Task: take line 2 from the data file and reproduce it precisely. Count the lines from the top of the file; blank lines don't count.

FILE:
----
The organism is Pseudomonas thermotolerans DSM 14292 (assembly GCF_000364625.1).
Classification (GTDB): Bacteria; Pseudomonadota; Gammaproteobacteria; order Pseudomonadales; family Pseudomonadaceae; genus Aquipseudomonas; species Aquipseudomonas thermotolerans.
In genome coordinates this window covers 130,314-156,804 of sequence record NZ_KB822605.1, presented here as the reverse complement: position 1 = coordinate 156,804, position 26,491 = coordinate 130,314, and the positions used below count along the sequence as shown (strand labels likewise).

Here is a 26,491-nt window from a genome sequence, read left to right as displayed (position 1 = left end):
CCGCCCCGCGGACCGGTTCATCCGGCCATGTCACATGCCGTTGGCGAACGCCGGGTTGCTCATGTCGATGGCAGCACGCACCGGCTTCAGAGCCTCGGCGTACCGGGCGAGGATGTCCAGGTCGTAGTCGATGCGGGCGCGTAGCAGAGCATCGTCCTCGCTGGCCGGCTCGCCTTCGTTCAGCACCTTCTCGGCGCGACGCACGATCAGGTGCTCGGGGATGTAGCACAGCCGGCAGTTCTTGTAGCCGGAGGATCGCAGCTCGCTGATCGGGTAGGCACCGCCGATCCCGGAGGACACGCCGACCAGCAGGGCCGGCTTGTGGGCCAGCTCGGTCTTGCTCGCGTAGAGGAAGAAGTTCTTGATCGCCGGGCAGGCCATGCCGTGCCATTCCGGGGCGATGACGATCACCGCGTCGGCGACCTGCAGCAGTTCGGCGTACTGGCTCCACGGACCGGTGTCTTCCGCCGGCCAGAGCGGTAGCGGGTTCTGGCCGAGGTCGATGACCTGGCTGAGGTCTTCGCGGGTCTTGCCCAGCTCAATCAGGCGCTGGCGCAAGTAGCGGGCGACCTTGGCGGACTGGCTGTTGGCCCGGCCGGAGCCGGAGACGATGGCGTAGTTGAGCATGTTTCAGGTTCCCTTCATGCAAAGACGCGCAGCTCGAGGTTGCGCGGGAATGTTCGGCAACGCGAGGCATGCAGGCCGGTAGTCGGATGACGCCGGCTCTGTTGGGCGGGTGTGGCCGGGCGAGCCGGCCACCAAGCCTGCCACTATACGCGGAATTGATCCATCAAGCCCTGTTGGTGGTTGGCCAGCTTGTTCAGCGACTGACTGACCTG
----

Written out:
Classification (GTDB): Bacteria; Pseudomonadota; Gammaproteobacteria; order Pseudomonadales; family Pseudomonadaceae; genus Aquipseudomonas; species Aquipseudomonas thermotolerans.